Now, as we come to the end, I hope this question has been in your mind all along. If the steadfast love of God for his people depends on his upholding his justice and righteousness in the destruction of the wicked, then what hope is there for you and me. The obvious truth in all of this is that the wicked are not only the proud and wicked ruler out there framing injustice as their statue. No, the wicked are here in this room. The wicked is you and me. Preparing for this sermon reminded me of one of the most powerful moments in Corrie Ten Boom’s recounting of her experience in the Nazi concentration camp of Ravensbruck. In her recollections she writes this:

As the cold increased, so did the special temptation of concentration-camp life: the temptation to think only of oneself. It took a thousand cunning forms [like prisoners skipping the food lines to get double portions while others would starve because the food rations would run out]… Selfishness had a life of its own… And even if it wasn’t right – it wasn’t so very wrong, was it? Not wrong like… murder and the other monstrous evils we saw in Ravensbruck every day. Oh, this was the great ploy of Satan in that kingdom of his: to display such blatant evil that one could almost believe one’s own secret sins didn’t matter…”

It is tempting to read Psalm 94 this morning, with its display of blatant evil, and almost believe that one’s own secret sins don’t matter. It is tempting to look at the wickedness of the proud in their murder of the defenseless and their boasting over God, and think, well, I am not as bad as them. But don’t forget the secret sins of your heart. Don’t forget what the apostle Paul says in the book of Romans, that we are all under sin, and that we have all turned aside from God. That there is no righteous person, not even one, because the Law of God condemns all of us. For we have all sin and fall short of the glory of God. We have rejected God’s Word and boasted before him in our pride.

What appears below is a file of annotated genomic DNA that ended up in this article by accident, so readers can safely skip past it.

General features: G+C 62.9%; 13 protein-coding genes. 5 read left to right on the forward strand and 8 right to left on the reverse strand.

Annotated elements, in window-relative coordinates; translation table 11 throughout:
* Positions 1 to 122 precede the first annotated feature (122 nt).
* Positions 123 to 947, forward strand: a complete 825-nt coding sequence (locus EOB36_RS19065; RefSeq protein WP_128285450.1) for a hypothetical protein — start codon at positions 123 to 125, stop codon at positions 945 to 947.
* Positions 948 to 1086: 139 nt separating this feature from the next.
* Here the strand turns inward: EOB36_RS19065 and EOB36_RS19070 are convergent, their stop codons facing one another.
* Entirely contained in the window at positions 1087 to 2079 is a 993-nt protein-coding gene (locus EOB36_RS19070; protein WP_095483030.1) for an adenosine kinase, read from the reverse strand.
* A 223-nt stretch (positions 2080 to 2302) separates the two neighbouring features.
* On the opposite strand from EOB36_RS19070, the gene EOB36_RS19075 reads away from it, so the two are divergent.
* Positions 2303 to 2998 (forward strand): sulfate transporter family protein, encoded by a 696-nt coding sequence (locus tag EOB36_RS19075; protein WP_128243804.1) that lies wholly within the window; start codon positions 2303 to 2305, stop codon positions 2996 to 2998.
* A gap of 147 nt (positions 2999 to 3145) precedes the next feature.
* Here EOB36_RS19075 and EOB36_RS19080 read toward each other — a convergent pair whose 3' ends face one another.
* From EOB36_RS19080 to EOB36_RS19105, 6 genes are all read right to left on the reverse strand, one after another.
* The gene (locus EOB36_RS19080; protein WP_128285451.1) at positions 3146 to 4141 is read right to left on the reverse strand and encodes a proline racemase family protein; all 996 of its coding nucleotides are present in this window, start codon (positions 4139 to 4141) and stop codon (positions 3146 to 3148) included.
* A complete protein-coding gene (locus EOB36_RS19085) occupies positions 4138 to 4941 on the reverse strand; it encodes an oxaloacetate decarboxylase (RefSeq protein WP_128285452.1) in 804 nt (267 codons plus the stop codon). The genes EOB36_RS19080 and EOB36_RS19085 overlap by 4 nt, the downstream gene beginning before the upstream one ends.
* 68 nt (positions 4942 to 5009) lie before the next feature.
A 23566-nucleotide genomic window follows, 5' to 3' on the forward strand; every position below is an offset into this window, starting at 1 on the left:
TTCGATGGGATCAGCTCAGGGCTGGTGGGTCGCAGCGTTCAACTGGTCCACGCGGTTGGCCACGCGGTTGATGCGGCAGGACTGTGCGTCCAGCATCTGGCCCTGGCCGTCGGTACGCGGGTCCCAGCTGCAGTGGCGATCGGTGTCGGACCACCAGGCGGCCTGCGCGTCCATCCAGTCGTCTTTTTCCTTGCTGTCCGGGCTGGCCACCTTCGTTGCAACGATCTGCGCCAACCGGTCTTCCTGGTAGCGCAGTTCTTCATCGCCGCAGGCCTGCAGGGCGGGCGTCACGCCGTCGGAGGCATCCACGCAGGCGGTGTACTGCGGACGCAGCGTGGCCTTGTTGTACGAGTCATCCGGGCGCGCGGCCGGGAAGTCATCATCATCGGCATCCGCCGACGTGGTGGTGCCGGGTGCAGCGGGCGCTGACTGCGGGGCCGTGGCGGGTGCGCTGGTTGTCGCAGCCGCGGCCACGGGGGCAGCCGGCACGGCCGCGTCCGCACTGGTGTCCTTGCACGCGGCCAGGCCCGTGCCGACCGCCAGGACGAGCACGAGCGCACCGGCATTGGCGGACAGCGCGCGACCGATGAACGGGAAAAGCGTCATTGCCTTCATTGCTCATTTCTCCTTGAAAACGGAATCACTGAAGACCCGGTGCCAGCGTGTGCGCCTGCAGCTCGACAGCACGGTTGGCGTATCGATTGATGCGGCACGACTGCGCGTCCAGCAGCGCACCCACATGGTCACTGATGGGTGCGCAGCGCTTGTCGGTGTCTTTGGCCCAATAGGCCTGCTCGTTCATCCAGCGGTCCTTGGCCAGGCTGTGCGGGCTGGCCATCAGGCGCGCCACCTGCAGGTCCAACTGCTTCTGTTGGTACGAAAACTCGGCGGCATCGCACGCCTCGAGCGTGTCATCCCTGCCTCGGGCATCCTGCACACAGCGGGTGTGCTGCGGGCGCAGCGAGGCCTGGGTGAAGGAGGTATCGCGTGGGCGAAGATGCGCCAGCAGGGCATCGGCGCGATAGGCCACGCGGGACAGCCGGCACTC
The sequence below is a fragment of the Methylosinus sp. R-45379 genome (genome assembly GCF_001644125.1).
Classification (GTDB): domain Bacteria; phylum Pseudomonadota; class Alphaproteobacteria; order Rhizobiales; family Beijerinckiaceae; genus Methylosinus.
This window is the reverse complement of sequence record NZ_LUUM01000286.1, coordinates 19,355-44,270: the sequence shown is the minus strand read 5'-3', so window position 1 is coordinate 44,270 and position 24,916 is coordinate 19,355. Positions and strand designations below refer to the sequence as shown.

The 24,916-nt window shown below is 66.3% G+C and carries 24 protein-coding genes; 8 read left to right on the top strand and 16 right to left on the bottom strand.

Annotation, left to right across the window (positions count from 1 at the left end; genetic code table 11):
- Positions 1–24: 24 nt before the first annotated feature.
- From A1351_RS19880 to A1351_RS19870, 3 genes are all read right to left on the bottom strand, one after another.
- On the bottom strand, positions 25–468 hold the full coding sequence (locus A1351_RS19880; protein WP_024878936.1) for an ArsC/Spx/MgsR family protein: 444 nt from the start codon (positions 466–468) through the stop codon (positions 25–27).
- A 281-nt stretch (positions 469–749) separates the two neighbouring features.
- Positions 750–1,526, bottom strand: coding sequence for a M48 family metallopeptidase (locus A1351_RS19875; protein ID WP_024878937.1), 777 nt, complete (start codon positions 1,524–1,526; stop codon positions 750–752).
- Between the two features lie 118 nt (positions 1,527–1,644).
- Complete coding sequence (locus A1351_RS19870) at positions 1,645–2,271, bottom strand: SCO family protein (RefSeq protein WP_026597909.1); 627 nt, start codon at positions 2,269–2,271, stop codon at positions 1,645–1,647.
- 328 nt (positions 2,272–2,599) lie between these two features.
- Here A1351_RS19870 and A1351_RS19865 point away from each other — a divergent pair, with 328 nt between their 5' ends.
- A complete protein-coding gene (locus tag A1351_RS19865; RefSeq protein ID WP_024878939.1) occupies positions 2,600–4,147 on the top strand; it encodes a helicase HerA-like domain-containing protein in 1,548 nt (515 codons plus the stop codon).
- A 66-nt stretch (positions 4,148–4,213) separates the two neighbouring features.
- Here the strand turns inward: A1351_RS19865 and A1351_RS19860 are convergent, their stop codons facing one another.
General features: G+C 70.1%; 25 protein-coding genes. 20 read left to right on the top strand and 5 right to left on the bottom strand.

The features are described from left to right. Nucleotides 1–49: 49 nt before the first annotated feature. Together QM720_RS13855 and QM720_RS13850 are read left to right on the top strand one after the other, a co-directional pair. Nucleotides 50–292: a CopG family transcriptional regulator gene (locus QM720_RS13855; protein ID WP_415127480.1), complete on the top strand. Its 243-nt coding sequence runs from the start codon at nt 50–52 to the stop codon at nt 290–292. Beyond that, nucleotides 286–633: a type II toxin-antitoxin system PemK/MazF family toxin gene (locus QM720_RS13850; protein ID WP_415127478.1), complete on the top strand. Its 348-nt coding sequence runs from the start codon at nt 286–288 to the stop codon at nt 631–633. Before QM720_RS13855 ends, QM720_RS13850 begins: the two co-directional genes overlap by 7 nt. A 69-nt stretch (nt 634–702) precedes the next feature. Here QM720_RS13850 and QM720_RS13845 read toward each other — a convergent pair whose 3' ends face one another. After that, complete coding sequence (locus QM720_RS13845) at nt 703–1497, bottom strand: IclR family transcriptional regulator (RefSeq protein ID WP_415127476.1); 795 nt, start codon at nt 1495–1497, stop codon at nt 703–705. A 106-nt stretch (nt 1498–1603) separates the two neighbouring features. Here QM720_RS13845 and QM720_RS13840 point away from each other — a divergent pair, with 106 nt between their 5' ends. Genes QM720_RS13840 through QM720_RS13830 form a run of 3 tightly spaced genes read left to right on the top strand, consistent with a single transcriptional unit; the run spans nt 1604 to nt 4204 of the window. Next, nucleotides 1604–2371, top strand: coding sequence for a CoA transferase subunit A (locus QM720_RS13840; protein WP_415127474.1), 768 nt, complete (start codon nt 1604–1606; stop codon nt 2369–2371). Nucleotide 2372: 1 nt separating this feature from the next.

If all we were left with this morning was the last verse of Psalm 94, we would be hopeless before God’s just and righteous vengeance. Yes, God will wipe out the wicked from the earth. He must, in order to uphold his glory. But that is only bad news for you and me, unless God’s vengeance and steadfast love can meet in one place without undermining the glory of God.

And that is the good news of the gospel, is it not, friends? For now the righteousness of God has been revealed in the person of Jesus Christ. God has dealt with our sin by sending his Son, God in the flesh, to die on the cross on in place of the wicked. So that God remains just and the justifier of the one who has faith in Jesus. At the cross, both the justice and mercy of God are uphold as the Son of God himself takes on the vengeance of God that we deserved. It is at the cross that God has shone forth and has fully displayed both his vengeance on the wicked and his steadfast covenant love towards his people. It is in the gospel that our cries for God to shine forth are finally answered.

Let me finish where I began. Are you embarrassed or uncomfortable to know that God is a God of vengeance? You should be, if you were left to your sin. But, brothers and sisters, God has done in Christ what we could not do for ourselves. He did not push our wickedness under the rug, but he dealt with it at the cross. It is finished, the Lord says. Instead of being embarrassed we should rejoice that God’s justice and mercy have been reconciled in the Lord Jesus Christ, to whom we look for grace by faith as we rest in his finished work on our behalf. Amen.